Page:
Ibrahim’s story is as unique as it is certainly familiar to many.
“Born in an Indo-Muslim family in Mauritius, I have known and lived a life probably anyone identifying as queer in an ethnic minority would be familiar with.”
A life lived – more often than not – in fear and anxiety with challenges far greater than those faced by Lesbian, Gay, Bisexual, Transsexual, Queer and Intersex (LGBTQI) people in most places in the world.
Ibrahim however, is fortunate than many others like him in that he has been able to overcome those challenges – many of them at least. Fittingly, he’s now leading a new campaign which focuses on members of the LGBTI community who identify as Asian.
‘Gaysian Faces’ is the brainchild of San Francisco-born London-based journalist and LGBTQ campaigner Peta Cooper and is inspired by a San Francisco art project called ‘The Hapa Project’ which focused on individuals of Asian origin in the United States.
Gaysian Faces takes a headshot of the individual and gives them a piece of paper to write down who they are. The paper is an outlet for their creativity.
For those members of the British Asian LGBTQI community who are not out, Cooper encourages them to cover their face in creative ways.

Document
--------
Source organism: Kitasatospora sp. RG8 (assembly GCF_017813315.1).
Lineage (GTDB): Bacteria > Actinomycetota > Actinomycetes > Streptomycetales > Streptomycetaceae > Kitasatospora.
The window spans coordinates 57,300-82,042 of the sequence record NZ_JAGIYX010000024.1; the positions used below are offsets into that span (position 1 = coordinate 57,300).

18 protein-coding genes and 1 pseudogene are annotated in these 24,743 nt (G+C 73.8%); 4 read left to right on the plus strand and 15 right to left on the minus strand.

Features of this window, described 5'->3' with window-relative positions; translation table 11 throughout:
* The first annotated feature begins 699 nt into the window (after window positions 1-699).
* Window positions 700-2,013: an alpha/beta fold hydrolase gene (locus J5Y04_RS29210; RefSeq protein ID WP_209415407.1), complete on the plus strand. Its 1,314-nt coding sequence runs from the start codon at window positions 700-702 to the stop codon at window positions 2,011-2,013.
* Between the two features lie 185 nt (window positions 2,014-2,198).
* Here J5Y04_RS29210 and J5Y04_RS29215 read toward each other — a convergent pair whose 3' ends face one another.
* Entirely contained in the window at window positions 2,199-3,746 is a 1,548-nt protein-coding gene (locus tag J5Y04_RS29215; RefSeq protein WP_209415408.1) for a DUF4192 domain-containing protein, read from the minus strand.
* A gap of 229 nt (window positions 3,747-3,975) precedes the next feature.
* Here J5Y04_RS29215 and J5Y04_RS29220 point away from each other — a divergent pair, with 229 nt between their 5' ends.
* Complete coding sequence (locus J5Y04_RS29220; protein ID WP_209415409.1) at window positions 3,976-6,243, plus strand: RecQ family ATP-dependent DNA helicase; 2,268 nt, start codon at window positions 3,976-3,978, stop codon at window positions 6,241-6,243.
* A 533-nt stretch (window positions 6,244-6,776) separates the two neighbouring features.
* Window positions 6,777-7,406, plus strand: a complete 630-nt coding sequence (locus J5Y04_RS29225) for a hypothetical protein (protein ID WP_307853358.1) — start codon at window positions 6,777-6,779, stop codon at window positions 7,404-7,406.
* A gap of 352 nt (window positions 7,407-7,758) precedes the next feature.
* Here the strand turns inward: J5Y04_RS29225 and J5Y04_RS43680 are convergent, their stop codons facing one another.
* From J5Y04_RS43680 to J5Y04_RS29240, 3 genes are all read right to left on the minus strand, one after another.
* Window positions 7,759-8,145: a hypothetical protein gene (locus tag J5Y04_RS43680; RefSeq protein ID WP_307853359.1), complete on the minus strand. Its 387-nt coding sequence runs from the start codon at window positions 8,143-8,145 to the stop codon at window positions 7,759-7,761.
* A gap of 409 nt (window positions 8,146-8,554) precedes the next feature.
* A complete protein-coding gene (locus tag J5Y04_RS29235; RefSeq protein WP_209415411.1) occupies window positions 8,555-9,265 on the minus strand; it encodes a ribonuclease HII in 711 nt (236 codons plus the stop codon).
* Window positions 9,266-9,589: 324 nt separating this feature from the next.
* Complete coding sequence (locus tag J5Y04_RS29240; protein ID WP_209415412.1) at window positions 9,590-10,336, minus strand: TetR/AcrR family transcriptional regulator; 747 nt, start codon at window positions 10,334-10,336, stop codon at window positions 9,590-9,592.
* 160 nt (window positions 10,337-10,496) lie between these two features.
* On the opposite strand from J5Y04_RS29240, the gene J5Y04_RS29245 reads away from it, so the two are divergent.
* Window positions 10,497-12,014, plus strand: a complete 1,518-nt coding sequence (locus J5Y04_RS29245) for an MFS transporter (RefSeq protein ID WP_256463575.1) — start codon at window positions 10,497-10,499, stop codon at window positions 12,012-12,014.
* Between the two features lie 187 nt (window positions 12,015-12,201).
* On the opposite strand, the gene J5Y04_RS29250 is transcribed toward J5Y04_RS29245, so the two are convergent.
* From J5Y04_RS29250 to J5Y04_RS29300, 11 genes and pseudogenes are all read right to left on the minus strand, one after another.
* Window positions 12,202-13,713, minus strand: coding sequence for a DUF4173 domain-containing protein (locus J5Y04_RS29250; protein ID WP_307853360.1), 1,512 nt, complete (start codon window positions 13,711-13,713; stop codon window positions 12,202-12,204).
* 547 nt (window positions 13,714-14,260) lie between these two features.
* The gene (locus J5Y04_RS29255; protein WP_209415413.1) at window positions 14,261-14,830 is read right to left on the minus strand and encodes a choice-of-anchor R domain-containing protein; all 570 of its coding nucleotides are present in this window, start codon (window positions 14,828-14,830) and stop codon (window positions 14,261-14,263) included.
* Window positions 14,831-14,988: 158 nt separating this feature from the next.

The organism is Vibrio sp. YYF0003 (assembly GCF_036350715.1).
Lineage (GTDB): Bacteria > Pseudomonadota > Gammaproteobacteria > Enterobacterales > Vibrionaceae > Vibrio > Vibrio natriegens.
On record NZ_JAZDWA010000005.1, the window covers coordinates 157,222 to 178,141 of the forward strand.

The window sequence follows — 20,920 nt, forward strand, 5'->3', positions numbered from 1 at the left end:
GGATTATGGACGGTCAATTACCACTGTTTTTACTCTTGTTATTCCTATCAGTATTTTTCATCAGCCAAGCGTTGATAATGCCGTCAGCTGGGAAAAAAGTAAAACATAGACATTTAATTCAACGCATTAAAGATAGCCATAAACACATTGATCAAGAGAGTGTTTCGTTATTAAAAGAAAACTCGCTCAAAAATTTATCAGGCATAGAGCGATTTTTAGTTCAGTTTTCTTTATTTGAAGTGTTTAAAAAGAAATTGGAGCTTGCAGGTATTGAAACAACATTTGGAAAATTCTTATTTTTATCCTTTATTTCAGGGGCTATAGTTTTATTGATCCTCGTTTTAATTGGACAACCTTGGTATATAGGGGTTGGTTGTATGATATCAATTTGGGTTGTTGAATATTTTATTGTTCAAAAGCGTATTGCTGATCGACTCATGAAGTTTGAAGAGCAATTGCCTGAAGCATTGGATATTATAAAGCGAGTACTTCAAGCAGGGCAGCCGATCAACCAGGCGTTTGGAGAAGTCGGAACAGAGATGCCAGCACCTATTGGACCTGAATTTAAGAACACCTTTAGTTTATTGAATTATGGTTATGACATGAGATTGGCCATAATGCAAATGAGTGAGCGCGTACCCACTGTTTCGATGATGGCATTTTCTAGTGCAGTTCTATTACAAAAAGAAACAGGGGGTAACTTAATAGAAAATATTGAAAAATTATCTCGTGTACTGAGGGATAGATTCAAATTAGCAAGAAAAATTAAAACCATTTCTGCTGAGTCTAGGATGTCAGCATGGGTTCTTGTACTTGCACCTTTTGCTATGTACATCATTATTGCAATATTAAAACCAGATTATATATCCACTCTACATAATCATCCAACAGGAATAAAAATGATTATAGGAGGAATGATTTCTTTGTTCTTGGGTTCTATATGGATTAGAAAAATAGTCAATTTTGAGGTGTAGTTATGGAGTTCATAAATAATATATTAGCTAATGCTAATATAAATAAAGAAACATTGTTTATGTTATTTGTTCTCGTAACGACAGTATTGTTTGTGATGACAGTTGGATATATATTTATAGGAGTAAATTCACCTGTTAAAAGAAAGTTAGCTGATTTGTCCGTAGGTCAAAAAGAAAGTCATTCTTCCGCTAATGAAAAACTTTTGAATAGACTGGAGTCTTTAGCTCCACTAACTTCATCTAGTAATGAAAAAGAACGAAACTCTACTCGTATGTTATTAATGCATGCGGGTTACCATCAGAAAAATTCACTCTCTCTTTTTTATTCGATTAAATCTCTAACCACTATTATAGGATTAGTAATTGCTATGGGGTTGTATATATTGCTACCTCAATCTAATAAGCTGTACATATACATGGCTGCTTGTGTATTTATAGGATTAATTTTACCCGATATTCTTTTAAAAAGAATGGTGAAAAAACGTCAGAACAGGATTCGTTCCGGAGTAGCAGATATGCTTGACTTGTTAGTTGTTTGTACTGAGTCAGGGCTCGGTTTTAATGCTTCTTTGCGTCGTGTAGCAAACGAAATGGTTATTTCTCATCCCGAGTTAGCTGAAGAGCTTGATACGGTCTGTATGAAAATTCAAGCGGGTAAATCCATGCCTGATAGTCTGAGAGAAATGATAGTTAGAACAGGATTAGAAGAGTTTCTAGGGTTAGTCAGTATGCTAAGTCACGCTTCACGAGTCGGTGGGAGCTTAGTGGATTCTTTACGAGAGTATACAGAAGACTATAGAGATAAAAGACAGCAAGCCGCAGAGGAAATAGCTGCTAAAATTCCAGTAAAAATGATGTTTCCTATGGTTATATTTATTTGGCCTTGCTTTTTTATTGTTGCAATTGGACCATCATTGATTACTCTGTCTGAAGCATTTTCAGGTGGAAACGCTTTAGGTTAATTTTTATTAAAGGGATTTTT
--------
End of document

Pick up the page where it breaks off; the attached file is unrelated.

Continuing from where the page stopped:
“The beautiful aspect of Gaysian Faces, it’s not just for Gaysians who are out to their friends and family, but it’s also for members of the community who are not out, but would like their voices to be heard”, Cooper says.
All of their pictures and stories will be featured on Gaysian Faces social media pages with a new picture uploaded every Thursday.
Leading the way as the project launched on 27 August was Ibrahim, one of the stars of Channel 4’s ‘Muslim Drag Queens’.
“Maybe one year or five years down the line, they might come out their love ones and they’ll look back on this project to see how far they’ve come. Coming out is a very personal and private journey, there’s no expiration date”, says Cooper.